Perhaps that is just human nature, since when someone else is paying the bill we tend to feel free of concerns about whether we can pay.
Since workers’ comp in California is supposed to pay for treatment to cure or relieve the injury, workers generally are not stuck with the bill. Even when treatments are provided in a disputed situation they are generally done on a lien by providers, so the injured worker is rarely liable.
Some workers in disputed injury situations may end up “self procuring” treatment, but those providers may end up pursuing liens, although the rules have tightened considerably on liens in the past few years.
It is rare to see a worker who has actually paid large sums out of pocket.
The situation is often flipped, however, when the worker settles a case via a compromise and release agreement, giving up the right to claim future medical costs at the insurer expense.
Some workers who settle their comp cases are back to work and will get medical through their employment.
Some may settle and get coverage through Covered California coverage. As of 2014 providers under Covered California may no longer refuse treatment for preexisting conditions, which would appear to include pre-existing industrial conditions. Whether this continues to be the case may depend upon further legislative and regulatory changes to Obamacare. What is now the rule may not be the case in the future.
And workers covered by Medi-Caid/Medi-Cal may have trouble getting treatments for industrial injuries covered.
Workers covered by Medicare may need to show Medicare that the worker and insurer have considered Medicare’s interests by allocating part of the settlement monies for the worker to use on work-related treatments.
Eventually, some workers who settle medical may find themselves without health insurance that will readily cover industrially-casued injury treatments.
Those workers may suddenly become very interested in what treatments cost.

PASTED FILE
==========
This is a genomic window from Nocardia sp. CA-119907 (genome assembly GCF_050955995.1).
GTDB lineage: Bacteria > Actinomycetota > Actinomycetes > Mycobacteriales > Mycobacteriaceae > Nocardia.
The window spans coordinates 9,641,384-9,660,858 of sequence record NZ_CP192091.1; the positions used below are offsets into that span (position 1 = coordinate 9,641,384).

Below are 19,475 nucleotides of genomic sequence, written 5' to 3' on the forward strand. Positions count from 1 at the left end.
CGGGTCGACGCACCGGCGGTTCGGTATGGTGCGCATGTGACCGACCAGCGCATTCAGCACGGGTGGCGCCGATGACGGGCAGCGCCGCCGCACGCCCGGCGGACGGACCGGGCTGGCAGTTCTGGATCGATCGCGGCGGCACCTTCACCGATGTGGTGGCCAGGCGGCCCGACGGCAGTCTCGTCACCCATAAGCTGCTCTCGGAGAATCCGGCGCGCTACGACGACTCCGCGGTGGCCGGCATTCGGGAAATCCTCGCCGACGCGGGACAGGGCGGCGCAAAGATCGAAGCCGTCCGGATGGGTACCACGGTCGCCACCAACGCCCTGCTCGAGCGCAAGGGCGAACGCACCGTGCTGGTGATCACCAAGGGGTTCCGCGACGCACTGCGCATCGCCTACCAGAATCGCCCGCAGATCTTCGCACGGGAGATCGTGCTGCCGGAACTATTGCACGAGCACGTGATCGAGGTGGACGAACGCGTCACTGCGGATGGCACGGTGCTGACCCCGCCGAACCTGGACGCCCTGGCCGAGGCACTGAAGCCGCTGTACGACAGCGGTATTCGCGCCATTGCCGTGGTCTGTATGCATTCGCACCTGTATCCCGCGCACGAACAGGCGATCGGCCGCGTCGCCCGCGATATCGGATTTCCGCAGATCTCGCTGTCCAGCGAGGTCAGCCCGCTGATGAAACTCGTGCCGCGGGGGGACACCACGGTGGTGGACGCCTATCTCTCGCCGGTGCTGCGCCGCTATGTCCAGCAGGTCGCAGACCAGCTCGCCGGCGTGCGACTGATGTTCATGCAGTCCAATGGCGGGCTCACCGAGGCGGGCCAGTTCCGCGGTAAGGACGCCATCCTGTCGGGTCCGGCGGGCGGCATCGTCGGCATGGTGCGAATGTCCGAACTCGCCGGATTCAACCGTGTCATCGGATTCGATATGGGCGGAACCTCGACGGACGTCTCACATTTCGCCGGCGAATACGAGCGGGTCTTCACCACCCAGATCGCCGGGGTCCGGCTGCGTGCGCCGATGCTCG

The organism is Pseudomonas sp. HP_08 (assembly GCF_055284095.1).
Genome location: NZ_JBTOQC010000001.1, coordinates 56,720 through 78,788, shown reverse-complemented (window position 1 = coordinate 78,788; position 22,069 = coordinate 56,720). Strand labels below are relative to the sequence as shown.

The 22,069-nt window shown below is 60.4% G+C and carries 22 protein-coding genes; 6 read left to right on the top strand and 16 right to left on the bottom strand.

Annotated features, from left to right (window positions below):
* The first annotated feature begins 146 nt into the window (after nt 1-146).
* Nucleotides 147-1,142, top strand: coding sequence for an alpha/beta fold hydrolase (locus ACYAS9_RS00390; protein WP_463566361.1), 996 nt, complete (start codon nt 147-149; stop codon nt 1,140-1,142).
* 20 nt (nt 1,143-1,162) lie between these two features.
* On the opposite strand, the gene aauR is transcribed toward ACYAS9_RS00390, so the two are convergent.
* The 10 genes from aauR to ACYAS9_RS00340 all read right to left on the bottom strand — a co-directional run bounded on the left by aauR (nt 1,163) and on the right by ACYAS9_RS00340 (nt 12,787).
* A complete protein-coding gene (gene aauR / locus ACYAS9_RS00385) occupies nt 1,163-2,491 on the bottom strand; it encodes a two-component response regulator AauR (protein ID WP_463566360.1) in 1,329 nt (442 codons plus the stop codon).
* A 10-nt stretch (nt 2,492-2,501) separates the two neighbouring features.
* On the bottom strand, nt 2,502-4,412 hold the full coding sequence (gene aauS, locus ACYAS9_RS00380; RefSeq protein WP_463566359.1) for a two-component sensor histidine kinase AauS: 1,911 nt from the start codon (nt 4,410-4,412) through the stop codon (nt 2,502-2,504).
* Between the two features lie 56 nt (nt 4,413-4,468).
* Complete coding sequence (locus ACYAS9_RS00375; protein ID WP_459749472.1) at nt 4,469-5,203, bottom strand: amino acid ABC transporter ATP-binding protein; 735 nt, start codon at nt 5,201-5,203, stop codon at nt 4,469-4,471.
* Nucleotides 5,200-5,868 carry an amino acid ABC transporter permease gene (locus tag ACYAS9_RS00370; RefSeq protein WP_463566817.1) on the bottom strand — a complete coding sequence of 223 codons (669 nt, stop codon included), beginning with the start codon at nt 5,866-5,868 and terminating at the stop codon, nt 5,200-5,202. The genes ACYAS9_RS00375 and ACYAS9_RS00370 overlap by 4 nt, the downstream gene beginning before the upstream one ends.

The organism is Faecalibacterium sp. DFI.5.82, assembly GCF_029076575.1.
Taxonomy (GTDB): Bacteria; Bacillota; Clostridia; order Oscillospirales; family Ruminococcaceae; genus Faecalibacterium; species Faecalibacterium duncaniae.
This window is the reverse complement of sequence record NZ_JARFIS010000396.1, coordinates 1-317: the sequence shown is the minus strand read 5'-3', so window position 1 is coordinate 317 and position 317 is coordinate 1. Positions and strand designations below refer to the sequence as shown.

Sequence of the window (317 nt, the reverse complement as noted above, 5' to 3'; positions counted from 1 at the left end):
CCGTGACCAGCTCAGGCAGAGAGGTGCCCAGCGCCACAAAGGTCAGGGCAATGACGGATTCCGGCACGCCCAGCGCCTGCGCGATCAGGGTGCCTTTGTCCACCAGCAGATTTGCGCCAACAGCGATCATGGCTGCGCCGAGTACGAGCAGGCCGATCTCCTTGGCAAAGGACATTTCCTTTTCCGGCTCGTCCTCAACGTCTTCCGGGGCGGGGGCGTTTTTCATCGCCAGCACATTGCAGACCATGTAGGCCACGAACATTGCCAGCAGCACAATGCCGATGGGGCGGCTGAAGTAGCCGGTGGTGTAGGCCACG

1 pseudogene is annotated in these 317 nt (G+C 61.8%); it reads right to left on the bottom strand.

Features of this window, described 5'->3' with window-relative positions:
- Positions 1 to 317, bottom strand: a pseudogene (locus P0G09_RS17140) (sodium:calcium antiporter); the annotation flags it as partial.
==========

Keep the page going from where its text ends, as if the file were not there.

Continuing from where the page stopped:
Generally, workers have no idea.
If they are likely to undergo a surgery or medical procedure, I encourage them price it out from their doctor. If they are taking medication, I encourage them to speak with the pharmacy to find what the meds would cost if they had to pay themselves.
This is an eye opener for some clients.
Human behavior being what it is, some clients will trim back on the medications and the procedures if they have to use their own settlement monies. Other incentives enter the picture, namely what they can alternatively do with the settlement money, how they view the effectiveness of the treatment, how much confidence they have in their doctor, etc etc.
it’s called skin in the game.
But some workers do settle and will need to fund treatments for years on end out of their settlement monies.
How can they get more information about treatment costs?
That was the topic of a recent forum of San Francisco public radio station KQED. The segment is called “PriceCheck Investigates the Cost of a Back MRI”. The guests interviewed by KQED’s Joshua Johnson were Jeanne Pinder, founder and CEO of ClearHealthCosts.com, which joined KQED and Southern California Public Radio to create PriceCheck and Lisa Aliferis, editor of KQED’s State of Health blog.
The discussion highlights the reality of modern medicine. Prices for similar procedures vary greatly, depending on a number of factors. Workers who settle their cases could research the cost of tests and treatments and save themselves large amounts of money.
Here is a link to the KQED show: